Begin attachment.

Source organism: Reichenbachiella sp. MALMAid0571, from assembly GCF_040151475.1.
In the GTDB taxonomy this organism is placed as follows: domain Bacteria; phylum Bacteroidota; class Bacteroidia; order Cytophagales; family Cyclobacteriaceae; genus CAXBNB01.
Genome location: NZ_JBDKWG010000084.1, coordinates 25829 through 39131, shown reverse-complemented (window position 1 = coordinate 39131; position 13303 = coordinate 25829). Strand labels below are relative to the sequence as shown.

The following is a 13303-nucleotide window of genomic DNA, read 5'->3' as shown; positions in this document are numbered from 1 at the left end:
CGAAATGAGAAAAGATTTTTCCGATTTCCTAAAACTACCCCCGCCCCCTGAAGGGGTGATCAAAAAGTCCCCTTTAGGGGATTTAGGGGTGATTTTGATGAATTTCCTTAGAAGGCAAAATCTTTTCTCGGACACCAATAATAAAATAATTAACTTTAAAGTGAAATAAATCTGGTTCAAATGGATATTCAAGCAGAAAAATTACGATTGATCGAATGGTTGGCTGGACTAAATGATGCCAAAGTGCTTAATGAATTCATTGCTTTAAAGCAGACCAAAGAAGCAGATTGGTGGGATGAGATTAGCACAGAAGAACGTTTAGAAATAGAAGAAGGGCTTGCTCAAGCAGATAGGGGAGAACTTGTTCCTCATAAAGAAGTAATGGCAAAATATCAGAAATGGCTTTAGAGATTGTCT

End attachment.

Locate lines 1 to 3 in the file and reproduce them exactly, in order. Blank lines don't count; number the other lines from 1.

Source organism: Reichenbachiella sp. MALMAid0571, from assembly GCF_040151475.1.
In the GTDB taxonomy this organism is placed as follows: domain Bacteria; phylum Bacteroidota; class Bacteroidia; order Cytophagales; family Cyclobacteriaceae; genus CAXBNB01.
Genome location: NZ_JBDKWG010000084.1, coordinates 25829 through 39131, shown reverse-complemented (window position 1 = coordinate 39131; position 13303 = coordinate 25829). Strand labels below are relative to the sequence as shown.